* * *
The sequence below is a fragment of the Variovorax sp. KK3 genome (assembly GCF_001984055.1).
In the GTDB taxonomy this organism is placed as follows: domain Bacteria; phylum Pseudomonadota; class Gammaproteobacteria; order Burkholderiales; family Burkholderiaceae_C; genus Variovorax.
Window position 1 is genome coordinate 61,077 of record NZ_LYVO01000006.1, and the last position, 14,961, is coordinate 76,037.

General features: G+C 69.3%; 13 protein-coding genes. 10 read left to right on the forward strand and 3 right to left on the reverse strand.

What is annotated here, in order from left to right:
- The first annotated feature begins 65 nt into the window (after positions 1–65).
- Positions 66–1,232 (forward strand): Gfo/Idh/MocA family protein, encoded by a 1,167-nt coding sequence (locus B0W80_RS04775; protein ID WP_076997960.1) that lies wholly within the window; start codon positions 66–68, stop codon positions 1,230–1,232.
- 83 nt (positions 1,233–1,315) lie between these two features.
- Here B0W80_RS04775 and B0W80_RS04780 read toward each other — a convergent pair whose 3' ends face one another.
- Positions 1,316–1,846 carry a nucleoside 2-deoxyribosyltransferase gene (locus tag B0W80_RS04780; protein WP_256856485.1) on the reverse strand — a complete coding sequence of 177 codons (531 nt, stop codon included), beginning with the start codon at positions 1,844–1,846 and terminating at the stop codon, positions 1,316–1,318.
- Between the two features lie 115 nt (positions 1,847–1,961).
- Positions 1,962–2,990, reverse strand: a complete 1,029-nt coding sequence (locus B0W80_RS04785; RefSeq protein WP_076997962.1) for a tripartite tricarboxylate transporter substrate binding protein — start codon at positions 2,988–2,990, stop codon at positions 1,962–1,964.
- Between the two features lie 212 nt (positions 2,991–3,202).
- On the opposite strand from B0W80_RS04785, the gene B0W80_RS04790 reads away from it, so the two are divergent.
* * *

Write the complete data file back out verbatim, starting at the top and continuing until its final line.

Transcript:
The sequence below is a fragment of the Variovorax sp. KK3 genome (assembly GCF_001984055.1).
In the GTDB taxonomy this organism is placed as follows: domain Bacteria; phylum Pseudomonadota; class Gammaproteobacteria; order Burkholderiales; family Burkholderiaceae_C; genus Variovorax.
Window position 1 is genome coordinate 61,077 of record NZ_LYVO01000006.1, and the last position, 14,961, is coordinate 76,037.

General features: G+C 69.3%; 13 protein-coding genes. 10 read left to right on the forward strand and 3 right to left on the reverse strand.

What is annotated here, in order from left to right:
- The first annotated feature begins 65 nt into the window (after positions 1–65).
- Positions 66–1,232 (forward strand): Gfo/Idh/MocA family protein, encoded by a 1,167-nt coding sequence (locus B0W80_RS04775; protein ID WP_076997960.1) that lies wholly within the window; start codon positions 66–68, stop codon positions 1,230–1,232.
- 83 nt (positions 1,233–1,315) lie between these two features.
- Here B0W80_RS04775 and B0W80_RS04780 read toward each other — a convergent pair whose 3' ends face one another.
- Positions 1,316–1,846 carry a nucleoside 2-deoxyribosyltransferase gene (locus tag B0W80_RS04780; protein WP_256856485.1) on the reverse strand — a complete coding sequence of 177 codons (531 nt, stop codon included), beginning with the start codon at positions 1,844–1,846 and terminating at the stop codon, positions 1,316–1,318.
- Between the two features lie 115 nt (positions 1,847–1,961).
- Positions 1,962–2,990, reverse strand: a complete 1,029-nt coding sequence (locus B0W80_RS04785; RefSeq protein WP_076997962.1) for a tripartite tricarboxylate transporter substrate binding protein — start codon at positions 2,988–2,990, stop codon at positions 1,962–1,964.
- Between the two features lie 212 nt (positions 2,991–3,202).
- On the opposite strand from B0W80_RS04785, the gene B0W80_RS04790 reads away from it, so the two are divergent.